School board members: Killing of Ahmaud Arbery demands collective action

They call racism a ‘persistent American problem’

Nine school board members from across Georgia share a letter about the need to wage an active battle against racism and racist policies after the death of Ahmaud Arbery. 

While jogging on a sunny afternoon in February in a mostly white Glynn County, Ga., community, Arbery was pursued, shot and killed by Greg and Travis McMichael.

Now charged with murder and aggravated assault, the 64-year-old father and his 34-year-old son were initially exonerated after telling local authorities they believed the unarmed 25-year-old Arbery was involved in local break-ins and they shot him in self-defense. The senior McMichael is a retired  investigator for Glynn County District Attorney Jackie Johnson.

Cell phone video of the shooting and Arbery’s last moments contradicted the McMichaels’ account and led to their arrest.  Released last week, the video also spurred worldwide condemnation, leading Georgia Gov. Brian Kemp to say after seeing it, “I can tell you it’s absolutely horrific, and Georgians deserve answers.”

Written by Gwinnett school board member Everton Blair and Cobb board members Jaha Howard and Charisse Davis, the letter is signed by six other members of Georgia school boards.

» Continuing Coverage: Ahmaud Arbery Death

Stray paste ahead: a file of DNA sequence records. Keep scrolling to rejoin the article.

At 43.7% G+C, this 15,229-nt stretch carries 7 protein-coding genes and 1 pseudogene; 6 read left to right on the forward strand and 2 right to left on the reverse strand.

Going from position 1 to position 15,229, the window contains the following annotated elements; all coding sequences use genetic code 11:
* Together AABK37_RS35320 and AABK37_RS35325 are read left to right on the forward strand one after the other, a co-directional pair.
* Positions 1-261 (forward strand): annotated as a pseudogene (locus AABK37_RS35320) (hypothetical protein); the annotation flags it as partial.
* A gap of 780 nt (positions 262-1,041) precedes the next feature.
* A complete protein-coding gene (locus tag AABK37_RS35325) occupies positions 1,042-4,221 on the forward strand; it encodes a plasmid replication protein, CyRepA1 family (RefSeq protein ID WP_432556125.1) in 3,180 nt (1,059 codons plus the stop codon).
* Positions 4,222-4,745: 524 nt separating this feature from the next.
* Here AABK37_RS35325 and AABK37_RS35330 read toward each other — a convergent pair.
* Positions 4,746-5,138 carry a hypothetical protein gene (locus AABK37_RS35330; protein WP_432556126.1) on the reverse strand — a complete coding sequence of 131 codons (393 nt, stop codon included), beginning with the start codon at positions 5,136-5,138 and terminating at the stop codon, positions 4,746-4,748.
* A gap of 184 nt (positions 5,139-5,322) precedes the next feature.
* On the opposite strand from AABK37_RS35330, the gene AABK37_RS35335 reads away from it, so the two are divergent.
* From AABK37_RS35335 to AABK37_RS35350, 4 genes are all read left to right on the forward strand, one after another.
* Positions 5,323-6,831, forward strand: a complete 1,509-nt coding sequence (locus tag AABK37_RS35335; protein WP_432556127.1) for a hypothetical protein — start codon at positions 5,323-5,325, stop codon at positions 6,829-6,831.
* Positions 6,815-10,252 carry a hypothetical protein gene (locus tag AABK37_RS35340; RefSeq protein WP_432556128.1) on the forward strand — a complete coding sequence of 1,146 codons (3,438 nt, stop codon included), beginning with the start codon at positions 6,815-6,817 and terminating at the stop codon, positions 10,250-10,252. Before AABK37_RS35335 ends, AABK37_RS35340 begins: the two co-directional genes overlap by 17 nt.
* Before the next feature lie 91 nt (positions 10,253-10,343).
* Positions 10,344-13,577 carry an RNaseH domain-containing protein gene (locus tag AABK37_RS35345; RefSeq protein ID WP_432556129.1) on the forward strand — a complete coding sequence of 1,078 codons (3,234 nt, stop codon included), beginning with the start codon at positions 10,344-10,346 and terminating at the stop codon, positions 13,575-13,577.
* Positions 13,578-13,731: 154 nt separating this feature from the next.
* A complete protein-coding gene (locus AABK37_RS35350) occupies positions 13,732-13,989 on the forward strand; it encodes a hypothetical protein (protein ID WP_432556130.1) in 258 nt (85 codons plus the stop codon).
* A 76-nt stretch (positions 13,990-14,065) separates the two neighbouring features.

Here is the letter:

We, newly elected school board members from across Georgia, have been disheartened once again after learning about the senseless killing of Ahmaud Arbery. We find ourselves still asking why unarmed black men die.

We aspire to live in a state where our children and their families know that they matter. We further acknowledge the primary threat to this reality is the multilayered, ever-evolving structure of racial supremacy that led to his death and countless others. We ask others to consider their responsibility in creating a society where we actively uphold the lives of others.

We strongly affirm that racism is the prominent social virus among us in America. It undergirds a host of societal institutions, including public education and healthcare. It has been broadly embedded in the psychology of us all, which in turn, is interwoven into our various governmental and economic systems.

We maintain that it is not acceptable to merely strive for the passive goal of being “not racist.”

Rather, we urge every person in our great state to actively work against racism in all its forms. This active battle against racism is the only way to adequately address its 400-year legacy. Choosing otherwise only maintains some form of this pernicious disease.

We call on every Georgian to reject the idea of a colorblind society. Although well intended, it does not work. On the contrary, it leads to more of a passive ignorance than a proactive empathy. We believe that our differences are beautiful and that we affirm our intrinsic value by embracing them.

We call on every elected official (federal, state, local) to do their part to review discriminatory policies and laws in order to identify ways to be actively against racism.

We call on every voter to challenge their leadership to develop policy that is actively against racism.

We call on other states to do the same since we know racism is not limited to a region of the country, nor a group of people. Racism is a persistent American problem that requires collective and definitive action now.


Everton Blair, Gwinnett County

Jasmine Bowles, Clayton County

Syntel Brown, Griffin-Spalding County

Diijon DaCosta, Dekalb County

Charisse Davis, Cobb County

JacQuez Harris, Twiggs County

Dr. Jaha Howard, Cobb County

Erika Mitchell, Atlanta City

Angela Orange, Marietta City